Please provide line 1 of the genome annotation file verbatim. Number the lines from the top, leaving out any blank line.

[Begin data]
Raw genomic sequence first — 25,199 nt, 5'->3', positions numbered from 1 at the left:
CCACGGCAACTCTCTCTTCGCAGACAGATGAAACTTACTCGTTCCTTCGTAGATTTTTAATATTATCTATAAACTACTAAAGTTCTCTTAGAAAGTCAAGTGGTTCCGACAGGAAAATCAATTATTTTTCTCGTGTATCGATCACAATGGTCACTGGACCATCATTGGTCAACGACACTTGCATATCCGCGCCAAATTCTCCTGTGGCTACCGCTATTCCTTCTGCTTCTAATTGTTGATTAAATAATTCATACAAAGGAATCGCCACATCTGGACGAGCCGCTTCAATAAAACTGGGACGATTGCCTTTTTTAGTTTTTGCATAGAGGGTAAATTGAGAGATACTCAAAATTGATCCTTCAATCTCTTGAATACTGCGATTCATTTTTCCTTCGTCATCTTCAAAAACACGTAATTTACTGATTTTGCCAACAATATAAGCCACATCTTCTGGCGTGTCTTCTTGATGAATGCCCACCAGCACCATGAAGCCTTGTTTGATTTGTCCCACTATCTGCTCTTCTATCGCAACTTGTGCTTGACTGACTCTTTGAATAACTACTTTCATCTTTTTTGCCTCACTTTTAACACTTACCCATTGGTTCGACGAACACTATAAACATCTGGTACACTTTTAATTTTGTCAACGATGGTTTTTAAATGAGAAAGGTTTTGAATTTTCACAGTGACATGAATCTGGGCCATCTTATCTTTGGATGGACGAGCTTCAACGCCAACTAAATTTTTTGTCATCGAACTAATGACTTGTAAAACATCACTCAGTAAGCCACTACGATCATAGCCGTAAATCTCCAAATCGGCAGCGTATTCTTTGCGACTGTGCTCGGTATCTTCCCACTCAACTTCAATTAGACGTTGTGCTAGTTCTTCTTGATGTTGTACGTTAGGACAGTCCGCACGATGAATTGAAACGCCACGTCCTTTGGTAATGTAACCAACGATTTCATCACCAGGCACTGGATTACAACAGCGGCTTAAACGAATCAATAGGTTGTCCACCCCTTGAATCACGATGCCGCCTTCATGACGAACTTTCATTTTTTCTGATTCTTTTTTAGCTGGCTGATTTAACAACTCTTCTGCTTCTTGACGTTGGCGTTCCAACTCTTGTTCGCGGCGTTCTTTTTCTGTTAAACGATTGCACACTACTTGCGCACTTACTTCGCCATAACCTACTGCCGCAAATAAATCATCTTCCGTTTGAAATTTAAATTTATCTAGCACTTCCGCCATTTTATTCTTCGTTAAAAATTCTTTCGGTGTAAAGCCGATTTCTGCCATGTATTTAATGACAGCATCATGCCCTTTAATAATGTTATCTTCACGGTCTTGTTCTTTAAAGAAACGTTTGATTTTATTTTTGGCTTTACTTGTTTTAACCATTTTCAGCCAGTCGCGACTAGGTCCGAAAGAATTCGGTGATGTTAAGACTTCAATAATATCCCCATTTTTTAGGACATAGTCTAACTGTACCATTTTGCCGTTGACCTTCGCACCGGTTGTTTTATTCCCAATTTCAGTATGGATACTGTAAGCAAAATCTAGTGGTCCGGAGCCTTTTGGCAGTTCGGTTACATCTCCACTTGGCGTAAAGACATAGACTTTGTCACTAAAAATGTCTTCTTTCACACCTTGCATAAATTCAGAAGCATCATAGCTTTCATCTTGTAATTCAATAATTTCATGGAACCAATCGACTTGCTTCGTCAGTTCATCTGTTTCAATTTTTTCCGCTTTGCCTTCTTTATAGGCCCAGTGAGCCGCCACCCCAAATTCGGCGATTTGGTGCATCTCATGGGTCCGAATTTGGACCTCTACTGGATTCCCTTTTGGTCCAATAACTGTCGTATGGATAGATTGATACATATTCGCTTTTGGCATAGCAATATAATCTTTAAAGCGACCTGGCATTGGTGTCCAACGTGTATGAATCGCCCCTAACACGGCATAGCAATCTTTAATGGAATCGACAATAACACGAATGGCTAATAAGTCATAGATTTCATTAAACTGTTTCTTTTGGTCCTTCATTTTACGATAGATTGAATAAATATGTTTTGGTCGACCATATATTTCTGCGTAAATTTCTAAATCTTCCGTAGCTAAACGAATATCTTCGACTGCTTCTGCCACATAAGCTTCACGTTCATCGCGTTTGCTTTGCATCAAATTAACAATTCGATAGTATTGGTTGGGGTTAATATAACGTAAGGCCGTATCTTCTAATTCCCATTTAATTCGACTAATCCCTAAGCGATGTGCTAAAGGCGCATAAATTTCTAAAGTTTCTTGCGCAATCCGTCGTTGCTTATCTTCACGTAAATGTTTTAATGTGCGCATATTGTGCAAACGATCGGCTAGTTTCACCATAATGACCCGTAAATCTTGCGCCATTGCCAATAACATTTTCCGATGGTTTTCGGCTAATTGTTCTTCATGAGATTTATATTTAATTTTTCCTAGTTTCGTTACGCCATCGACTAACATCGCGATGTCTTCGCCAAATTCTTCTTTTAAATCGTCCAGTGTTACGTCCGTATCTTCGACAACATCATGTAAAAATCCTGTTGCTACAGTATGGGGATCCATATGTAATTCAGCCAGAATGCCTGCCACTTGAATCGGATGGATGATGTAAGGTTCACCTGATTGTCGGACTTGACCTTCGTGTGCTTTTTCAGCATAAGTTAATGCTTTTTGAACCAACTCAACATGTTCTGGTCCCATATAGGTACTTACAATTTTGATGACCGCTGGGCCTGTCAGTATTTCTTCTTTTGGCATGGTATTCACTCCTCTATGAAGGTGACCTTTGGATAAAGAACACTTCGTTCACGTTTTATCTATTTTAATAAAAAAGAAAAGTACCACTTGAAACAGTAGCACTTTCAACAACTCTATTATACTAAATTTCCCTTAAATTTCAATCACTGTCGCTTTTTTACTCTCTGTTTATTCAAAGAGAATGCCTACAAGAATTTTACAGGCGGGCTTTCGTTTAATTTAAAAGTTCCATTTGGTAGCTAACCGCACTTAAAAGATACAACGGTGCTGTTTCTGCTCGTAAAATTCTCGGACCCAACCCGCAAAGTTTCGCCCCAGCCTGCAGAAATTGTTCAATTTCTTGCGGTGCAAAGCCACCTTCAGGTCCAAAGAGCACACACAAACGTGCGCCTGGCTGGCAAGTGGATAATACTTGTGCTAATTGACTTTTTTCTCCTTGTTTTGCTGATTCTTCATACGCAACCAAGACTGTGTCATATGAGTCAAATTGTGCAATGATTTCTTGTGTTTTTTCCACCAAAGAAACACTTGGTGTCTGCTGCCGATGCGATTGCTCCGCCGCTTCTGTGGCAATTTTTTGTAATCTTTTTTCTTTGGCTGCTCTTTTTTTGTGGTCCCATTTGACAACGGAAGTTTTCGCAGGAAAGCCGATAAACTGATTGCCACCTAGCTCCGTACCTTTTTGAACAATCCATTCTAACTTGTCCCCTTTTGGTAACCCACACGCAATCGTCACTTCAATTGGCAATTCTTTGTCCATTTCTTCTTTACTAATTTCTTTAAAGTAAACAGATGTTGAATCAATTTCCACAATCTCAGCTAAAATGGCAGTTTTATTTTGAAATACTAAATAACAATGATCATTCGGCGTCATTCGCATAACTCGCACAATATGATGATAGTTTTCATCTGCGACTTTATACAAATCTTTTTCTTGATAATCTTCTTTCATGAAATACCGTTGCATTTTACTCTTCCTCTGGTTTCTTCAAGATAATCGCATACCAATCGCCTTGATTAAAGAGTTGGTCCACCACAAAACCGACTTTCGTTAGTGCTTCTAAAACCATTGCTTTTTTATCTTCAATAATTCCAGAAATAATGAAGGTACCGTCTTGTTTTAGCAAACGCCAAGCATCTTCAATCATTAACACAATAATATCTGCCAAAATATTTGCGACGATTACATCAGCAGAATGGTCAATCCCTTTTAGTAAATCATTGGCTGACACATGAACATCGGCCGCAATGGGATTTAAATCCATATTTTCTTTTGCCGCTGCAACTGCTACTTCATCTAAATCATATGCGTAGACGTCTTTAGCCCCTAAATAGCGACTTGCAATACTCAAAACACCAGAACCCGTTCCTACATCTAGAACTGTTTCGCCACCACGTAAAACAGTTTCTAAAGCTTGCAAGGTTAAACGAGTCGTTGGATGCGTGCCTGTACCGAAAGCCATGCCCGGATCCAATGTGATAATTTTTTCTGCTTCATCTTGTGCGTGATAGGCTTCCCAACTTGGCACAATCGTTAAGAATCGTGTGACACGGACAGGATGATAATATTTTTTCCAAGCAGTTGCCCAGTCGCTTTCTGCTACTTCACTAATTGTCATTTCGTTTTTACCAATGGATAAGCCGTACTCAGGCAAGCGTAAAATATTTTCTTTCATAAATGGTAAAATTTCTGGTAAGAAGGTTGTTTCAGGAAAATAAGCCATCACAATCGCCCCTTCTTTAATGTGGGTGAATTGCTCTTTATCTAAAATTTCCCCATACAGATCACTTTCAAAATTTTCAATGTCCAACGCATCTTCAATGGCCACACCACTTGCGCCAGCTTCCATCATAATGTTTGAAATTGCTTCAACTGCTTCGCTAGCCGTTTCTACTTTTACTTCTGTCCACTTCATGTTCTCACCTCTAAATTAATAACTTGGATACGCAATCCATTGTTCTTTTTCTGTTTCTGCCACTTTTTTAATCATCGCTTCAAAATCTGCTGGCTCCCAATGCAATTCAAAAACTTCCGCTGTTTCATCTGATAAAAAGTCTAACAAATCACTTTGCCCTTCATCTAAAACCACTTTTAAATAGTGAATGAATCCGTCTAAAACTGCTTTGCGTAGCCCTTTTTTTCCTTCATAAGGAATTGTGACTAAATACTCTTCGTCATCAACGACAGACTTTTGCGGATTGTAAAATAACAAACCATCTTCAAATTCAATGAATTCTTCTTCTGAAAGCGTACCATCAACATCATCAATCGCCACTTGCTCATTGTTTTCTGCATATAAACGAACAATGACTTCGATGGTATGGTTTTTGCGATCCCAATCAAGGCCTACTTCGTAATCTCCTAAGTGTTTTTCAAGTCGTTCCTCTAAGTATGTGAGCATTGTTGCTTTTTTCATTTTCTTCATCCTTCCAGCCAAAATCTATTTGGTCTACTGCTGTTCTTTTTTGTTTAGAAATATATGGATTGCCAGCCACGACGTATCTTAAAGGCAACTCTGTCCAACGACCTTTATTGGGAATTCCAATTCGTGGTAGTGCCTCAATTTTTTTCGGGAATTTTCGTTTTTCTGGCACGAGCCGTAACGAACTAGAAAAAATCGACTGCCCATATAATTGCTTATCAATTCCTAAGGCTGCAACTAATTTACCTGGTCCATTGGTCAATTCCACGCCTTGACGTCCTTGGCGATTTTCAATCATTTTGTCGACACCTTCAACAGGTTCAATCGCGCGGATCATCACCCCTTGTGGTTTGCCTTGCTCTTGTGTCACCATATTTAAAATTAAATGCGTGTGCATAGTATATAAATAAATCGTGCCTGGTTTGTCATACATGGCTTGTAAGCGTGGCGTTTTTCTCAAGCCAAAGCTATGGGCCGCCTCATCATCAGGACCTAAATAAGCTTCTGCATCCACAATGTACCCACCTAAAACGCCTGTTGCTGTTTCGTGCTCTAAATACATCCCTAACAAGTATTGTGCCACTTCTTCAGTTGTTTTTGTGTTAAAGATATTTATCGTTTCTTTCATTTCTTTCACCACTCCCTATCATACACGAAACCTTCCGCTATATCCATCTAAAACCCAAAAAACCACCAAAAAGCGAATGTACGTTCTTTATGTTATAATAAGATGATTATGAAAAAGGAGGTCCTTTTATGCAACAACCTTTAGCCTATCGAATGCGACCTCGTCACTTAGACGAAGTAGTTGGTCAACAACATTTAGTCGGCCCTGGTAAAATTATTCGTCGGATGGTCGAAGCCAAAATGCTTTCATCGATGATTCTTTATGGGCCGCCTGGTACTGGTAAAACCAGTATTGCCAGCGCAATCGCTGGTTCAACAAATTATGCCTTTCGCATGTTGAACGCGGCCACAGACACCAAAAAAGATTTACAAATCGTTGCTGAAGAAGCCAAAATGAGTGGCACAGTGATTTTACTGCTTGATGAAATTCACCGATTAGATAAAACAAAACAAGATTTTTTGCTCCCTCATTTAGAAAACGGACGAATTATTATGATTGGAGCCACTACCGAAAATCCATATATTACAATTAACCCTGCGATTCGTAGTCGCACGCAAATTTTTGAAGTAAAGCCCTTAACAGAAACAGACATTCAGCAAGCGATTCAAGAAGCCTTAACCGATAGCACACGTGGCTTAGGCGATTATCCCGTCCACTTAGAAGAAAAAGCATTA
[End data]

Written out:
Raw genomic sequence first — 25,199 nt, 5'->3', positions numbered from 1 at the left: